This section describes the use of Q-Chem’s MO-based CPSCF code, which is contained in the “MOProp” module that is also responsible for computing electric properties. NMR chemical shifts are requested by setting MOPROP = 1, and $J$-couplings by setting JOBTYPE = ISSC. The reader is referred to to Section 10.11.2 for additional job control variables associated with the MOProp module, as well as explanations of the ones that are invoked in the samples below. An alternative, $\mathcal{O}(N)$ density matrix-based implementation of NMR chemical shifts is also available and is described in Section 10.12.2. Setting JOBTYPE = NMR invokes the density-based code, not the MO-based code.

$molecule 0 1 H 0.00000 0.00000 0.00000 C 1.10000 0.00000 0.00000 F 1.52324 1.22917 0.00000 F 1.52324 -0.61459 1.06450 F 1.52324 -0.61459 -1.06450 $end $rem METHOD B3LYP BASIS 6-31G* MOPROP 1 MOPROP_PERTNUM 0 ! do all perturbations at once MOPROP_CONV_1ST 7 ! sets the CPSCF convergence threshold MOPROP_DIIS_DIM_SS 4 ! no. of DIIS subspace vectors MOPROP_MAXITER_1ST 100 ! max iterations MOPROP_DIIS 5 ! turns on DIIS (=0 to turn off) MOPROP_DIIS_THRESH 1 MOPROP_DIIS_SAVE 0 $end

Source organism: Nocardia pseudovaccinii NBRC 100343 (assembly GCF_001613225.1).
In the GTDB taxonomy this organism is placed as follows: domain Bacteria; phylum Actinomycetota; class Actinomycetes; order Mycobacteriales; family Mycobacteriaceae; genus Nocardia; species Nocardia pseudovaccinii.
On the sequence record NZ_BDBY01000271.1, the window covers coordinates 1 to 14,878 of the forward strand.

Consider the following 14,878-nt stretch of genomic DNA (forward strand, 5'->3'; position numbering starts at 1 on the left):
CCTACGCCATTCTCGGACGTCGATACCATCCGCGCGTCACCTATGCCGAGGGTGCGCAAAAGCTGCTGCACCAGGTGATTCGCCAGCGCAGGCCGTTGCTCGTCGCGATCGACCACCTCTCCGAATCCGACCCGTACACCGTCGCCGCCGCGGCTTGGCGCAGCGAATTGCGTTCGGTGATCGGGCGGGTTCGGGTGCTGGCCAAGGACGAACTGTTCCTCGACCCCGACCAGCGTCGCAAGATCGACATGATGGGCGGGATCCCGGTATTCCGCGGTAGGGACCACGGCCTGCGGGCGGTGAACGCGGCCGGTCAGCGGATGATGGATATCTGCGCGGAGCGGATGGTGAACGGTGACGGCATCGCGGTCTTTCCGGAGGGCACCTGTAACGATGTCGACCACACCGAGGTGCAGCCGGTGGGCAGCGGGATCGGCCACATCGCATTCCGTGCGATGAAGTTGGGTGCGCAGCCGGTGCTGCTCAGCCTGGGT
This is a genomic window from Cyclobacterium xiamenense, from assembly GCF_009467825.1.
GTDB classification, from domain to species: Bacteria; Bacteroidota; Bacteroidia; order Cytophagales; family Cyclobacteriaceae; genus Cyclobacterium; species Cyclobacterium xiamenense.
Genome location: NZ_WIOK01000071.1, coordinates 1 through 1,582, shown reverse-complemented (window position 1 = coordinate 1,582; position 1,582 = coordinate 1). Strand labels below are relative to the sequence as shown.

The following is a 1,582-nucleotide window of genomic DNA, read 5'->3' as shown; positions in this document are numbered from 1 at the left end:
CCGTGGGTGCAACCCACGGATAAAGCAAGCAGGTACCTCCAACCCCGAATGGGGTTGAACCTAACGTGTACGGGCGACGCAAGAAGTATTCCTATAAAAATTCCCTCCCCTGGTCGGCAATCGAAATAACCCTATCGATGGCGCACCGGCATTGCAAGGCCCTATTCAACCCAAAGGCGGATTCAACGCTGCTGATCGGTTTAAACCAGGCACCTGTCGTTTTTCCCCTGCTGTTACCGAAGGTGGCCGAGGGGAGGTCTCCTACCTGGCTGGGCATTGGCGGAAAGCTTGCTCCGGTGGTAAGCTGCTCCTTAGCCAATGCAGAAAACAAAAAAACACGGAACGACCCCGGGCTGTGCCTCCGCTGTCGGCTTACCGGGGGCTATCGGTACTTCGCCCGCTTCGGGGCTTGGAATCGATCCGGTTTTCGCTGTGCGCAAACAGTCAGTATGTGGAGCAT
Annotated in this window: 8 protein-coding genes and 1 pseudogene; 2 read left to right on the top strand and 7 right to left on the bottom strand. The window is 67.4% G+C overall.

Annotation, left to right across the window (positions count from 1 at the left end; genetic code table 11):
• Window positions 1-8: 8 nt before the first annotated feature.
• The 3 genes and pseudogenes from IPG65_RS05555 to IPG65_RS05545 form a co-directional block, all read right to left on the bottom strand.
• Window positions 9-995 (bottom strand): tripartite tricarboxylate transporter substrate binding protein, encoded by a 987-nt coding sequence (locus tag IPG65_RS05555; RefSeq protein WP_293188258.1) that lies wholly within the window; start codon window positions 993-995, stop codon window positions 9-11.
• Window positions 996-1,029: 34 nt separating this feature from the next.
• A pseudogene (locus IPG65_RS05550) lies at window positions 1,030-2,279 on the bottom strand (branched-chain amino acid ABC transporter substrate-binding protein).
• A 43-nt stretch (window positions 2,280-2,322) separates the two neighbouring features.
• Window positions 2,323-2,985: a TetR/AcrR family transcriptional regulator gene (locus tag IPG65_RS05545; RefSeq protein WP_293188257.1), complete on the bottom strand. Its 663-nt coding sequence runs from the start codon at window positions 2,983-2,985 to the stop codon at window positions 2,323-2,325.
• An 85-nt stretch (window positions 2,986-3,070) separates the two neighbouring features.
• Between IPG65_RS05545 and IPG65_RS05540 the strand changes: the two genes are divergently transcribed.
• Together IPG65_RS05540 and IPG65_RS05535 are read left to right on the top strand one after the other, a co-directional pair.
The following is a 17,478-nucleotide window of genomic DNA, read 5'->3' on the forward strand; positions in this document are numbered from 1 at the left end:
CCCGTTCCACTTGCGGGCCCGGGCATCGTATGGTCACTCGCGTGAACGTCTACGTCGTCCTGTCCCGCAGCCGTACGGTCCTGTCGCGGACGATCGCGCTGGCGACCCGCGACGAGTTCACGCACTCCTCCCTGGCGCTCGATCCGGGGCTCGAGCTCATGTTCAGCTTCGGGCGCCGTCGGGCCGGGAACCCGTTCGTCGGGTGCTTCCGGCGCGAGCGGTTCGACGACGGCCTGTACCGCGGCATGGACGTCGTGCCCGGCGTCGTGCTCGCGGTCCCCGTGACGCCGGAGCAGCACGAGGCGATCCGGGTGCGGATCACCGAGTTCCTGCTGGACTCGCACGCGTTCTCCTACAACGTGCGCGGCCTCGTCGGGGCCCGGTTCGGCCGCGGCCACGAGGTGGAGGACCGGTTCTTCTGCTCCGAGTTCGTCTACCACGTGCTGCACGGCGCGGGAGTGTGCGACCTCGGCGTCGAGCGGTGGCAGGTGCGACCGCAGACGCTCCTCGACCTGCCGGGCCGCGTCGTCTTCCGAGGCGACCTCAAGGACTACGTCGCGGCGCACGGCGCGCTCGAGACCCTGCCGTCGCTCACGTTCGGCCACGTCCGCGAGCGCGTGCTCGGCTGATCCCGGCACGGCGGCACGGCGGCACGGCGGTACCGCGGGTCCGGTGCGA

In the following compound job, we show how to restart an NMR calculation
should it exceed the maximum number of CPSCF iterations (specified with
MOPROP_MAXITER_1ST, or should the calculation run out of time on
a shared computer resource. Note that the first job is *intentionally*
set up to exceed the maximum number of iterations, so will crash. However,
the calculation is restarted and completed in the second job.

$molecule 0 1 H 0.00000 0.00000 0.00000 C 1.10000 0.00000 0.00000 F 1.52324 1.22917 0.00000 F 1.52324 -0.61459 1.06450 F 1.52324 -0.61459 -1.06450 $end $rem METHOD B3LYP BASIS 6-31G* SCF_ALGORITHM DIIS MOPROP 1 MOPROP_MAXITER_1ST 10 ! too small, for demonstration only GUESS_PX 1 MOPROP_DIIS_SAVE 0 ! don’t hang onto the subspace vectors $end @@@ $molecule 0 1 H 0.00000 0.00000 0.00000 C 1.10000 0.00000 0.00000 F 1.52324 1.22917 0.00000 F 1.52324 -0.61459 1.06450 F 1.52324 -0.61459 -1.06450 $end $rem METHOD B3LYP BASIS 6-31G* SCF_GUESS READ SKIP_SCFMAN TRUE ! no need to redo the SCF MOPROP 1 MOPROP_RESTART 1 MOPROP_MAXITER_1ST 100 ! more reasonable choice GUESS_PX 1 MOPROP_DIIS_SAVE 0 $end